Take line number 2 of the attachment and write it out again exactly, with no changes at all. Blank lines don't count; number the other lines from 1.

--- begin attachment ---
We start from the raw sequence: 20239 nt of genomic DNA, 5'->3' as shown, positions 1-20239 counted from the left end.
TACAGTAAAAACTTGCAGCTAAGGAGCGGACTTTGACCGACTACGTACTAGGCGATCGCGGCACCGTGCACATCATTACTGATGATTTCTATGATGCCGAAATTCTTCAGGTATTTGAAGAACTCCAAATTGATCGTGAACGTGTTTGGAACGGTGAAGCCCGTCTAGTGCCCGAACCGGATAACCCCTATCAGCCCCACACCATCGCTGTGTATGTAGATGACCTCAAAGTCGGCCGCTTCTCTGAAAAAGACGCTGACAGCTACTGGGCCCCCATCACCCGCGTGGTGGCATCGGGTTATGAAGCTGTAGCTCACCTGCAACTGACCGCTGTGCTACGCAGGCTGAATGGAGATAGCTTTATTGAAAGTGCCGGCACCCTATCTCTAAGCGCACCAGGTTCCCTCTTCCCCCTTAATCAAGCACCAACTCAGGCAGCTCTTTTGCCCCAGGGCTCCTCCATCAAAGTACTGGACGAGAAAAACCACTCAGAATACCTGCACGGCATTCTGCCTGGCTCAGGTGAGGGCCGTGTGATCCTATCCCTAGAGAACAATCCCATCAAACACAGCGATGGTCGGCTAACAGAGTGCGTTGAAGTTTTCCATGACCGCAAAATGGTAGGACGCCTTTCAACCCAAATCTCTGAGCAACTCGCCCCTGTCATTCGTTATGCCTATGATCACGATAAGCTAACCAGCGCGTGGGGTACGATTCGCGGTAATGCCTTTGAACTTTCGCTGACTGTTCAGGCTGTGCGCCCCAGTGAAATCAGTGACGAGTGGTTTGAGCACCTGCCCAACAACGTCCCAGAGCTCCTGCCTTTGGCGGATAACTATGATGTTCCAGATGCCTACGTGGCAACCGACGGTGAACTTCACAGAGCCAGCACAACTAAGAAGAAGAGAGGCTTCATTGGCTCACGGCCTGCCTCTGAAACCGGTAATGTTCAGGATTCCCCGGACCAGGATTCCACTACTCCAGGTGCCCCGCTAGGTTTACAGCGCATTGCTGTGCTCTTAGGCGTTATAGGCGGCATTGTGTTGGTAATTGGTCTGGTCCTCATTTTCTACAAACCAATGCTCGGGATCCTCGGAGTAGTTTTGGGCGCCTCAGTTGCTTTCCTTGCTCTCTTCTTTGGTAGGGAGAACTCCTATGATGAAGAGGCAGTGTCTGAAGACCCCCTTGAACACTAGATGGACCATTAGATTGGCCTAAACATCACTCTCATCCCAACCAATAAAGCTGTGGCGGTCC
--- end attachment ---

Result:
TACAGTAAAAACTTGCAGCTAAGGAGCGGACTTTGACCGACTACGTACTAGGCGATCGCGGCACCGTGCACATCATTACTGATGATTTCTATGATGCCGAAATTCTTCAGGTATTTGAAGAACTCCAAATTGATCGTGAACGTGTTTGGAACGGTGAAGCCCGTCTAGTGCCCGAACCGGATAACCCCTATCAGCCCCACACCATCGCTGTGTATGTAGATGACCTCAAAGTCGGCCGCTTCTCTGAAAAAGACGCTGACAGCTACTGGGCCCCCATCACCCGCGTGGTGGCATCGGGTTATGAAGCTGTAGCTCACCTGCAACTGACCGCTGTGCTACGCAGGCTGAATGGAGATAGCTTTATTGAAAGTGCCGGCACCCTATCTCTAAGCGCACCAGGTTCCCTCTTCCCCCTTAATCAAGCACCAACTCAGGCAGCTCTTTTGCCCCAGGGCTCCTCCATCAAAGTACTGGACGAGAAAAACCACTCAGAATACCTGCACGGCATTCTGCCTGGCTCAGGTGAGGGCCGTGTGATCCTATCCCTAGAGAACAATCCCATCAAACACAGCGATGGTCGGCTAACAGAGTGCGTTGAAGTTTTCCATGACCGCAAAATGGTAGGACGCCTTTCAACCCAAATCTCTGAGCAACTCGCCCCTGTCATTCGTTATGCCTATGATCACGATAAGCTAACCAGCGCGTGGGGTACGATTCGCGGTAATGCCTTTGAACTTTCGCTGACTGTTCAGGCTGTGCGCCCCAGTGAAATCAGTGACGAGTGGTTTGAGCACCTGCCCAACAACGTCCCAGAGCTCCTGCCTTTGGCGGATAACTATGATGTTCCAGATGCCTACGTGGCAACCGACGGTGAACTTCACAGAGCCAGCACAACTAAGAAGAAGAGAGGCTTCATTGGCTCACGGCCTGCCTCTGAAACCGGTAATGTTCAGGATTCCCCGGACCAGGATTCCACTACTCCAGGTGCCCCGCTAGGTTTACAGCGCATTGCTGTGCTCTTAGGCGTTATAGGCGGCATTGTGTTGGTAATTGGTCTGGTCCTCATTTTCTACAAACCAATGCTCGGGATCCTCGGAGTAGTTTTGGGCGCCTCAGTTGCTTTCCTTGCTCTCTTCTTTGGTAGGGAGAACTCCTATGATGAAGAGGCAGTGTCTGAAGACCCCCTTGAACACTAGATGGACCATTAGATTGGCCTAAACATCACTCTCATCCCAACCAATAAAGCTGTGGCGGTCC